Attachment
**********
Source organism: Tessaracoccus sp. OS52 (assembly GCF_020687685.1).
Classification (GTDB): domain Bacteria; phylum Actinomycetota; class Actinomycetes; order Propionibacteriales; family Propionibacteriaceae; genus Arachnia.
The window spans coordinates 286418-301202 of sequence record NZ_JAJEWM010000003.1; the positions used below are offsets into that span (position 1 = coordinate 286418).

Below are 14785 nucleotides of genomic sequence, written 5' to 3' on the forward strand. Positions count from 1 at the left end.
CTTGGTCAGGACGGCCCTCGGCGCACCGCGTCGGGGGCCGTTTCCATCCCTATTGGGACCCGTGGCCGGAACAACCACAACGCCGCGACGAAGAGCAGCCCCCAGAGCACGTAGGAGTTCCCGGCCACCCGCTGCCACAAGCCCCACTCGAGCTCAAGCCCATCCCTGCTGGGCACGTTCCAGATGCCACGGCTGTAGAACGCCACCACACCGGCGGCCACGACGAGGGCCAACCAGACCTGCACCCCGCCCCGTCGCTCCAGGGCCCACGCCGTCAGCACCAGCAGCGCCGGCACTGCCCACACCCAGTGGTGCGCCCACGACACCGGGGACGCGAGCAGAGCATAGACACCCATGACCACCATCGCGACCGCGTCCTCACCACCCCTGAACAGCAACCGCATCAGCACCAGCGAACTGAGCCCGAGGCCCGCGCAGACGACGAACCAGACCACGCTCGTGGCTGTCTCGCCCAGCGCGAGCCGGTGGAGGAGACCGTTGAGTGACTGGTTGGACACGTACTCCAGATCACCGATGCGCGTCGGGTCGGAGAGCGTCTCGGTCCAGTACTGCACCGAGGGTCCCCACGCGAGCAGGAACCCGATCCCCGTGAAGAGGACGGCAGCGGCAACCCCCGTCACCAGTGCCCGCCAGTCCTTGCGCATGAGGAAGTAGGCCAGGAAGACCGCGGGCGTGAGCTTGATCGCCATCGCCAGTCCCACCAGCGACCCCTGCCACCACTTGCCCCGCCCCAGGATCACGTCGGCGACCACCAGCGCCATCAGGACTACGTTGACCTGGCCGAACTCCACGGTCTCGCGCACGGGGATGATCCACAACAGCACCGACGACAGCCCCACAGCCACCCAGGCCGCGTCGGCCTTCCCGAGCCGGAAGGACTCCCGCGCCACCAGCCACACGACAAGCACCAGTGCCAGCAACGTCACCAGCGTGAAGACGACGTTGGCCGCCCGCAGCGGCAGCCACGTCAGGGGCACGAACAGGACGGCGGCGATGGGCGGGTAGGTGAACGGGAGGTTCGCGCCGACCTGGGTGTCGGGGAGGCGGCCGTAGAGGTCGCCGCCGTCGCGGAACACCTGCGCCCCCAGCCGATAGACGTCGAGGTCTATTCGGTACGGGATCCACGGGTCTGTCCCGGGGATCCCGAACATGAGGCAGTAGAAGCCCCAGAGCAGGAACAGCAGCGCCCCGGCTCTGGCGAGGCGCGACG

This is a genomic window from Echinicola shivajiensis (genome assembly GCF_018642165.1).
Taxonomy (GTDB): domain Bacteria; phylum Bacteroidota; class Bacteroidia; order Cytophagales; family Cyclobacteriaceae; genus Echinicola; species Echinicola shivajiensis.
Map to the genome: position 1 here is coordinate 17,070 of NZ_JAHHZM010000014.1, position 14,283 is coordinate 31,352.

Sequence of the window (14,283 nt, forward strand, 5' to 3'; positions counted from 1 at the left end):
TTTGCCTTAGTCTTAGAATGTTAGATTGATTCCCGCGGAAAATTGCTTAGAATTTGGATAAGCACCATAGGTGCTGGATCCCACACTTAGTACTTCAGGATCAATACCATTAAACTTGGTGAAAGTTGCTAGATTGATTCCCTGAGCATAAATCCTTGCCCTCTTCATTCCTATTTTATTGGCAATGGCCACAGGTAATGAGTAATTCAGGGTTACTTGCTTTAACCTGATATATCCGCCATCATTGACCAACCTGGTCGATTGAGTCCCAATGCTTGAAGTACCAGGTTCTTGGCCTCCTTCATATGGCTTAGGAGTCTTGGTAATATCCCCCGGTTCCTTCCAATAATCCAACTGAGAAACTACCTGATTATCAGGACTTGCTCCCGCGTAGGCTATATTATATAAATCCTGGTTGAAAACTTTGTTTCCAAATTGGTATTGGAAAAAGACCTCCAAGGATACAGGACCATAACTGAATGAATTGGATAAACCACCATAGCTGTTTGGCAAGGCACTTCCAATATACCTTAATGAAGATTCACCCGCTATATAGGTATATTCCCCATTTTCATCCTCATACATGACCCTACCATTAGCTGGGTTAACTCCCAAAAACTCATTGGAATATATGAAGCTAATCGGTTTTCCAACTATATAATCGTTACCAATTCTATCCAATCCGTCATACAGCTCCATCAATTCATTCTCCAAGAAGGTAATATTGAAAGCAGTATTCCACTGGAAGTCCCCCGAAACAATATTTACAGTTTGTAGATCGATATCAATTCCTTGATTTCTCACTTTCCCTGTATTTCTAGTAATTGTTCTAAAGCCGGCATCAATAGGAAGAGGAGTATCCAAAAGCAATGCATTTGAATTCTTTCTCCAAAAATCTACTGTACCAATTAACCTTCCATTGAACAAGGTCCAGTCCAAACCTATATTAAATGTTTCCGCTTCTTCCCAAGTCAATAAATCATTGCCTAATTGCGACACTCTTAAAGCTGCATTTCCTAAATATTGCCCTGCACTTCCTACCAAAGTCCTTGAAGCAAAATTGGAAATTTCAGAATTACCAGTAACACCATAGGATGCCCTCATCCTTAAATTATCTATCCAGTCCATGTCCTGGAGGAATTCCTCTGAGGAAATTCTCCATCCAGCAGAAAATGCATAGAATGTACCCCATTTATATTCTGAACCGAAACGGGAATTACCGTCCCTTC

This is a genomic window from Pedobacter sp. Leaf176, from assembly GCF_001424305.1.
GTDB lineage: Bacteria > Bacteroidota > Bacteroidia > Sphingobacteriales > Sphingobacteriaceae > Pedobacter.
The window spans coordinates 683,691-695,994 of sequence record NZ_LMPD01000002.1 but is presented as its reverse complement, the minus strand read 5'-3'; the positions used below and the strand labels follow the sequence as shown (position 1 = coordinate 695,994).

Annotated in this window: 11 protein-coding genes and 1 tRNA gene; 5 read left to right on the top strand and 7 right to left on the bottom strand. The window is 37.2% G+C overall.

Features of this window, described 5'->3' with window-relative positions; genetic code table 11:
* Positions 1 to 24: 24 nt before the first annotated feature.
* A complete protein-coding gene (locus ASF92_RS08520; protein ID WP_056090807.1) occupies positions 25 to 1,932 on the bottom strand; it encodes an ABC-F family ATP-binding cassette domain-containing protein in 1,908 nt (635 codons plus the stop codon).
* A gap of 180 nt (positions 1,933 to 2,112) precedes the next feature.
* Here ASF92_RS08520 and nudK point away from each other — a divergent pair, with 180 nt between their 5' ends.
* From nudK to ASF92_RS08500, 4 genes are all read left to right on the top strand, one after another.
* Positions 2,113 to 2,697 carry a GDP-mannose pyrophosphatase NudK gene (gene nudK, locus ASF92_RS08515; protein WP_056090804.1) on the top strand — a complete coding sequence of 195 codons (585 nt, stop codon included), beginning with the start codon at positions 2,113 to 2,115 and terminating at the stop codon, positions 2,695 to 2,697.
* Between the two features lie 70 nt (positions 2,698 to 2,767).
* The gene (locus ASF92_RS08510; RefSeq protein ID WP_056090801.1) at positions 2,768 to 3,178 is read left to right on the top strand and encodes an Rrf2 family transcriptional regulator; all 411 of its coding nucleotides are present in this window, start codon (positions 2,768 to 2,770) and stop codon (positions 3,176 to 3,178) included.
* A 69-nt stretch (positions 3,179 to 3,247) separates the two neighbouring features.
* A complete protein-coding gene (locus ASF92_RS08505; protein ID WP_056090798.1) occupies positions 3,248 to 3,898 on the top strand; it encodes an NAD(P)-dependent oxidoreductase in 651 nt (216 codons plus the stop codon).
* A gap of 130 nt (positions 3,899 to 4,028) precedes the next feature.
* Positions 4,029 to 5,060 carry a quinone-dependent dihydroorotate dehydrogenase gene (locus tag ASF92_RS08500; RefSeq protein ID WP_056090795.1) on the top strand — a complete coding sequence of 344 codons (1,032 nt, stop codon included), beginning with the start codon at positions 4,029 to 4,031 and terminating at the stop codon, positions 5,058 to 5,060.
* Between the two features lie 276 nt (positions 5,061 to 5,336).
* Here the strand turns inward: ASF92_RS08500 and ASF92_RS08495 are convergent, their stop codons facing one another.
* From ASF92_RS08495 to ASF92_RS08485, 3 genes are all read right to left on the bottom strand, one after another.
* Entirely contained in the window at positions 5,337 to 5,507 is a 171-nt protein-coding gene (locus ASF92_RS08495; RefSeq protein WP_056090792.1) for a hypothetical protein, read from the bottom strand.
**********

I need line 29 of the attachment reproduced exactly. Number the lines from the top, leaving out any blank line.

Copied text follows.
* Here the strand turns inward: ASF92_RS08500 and ASF92_RS08495 are convergent, their stop codons facing one another.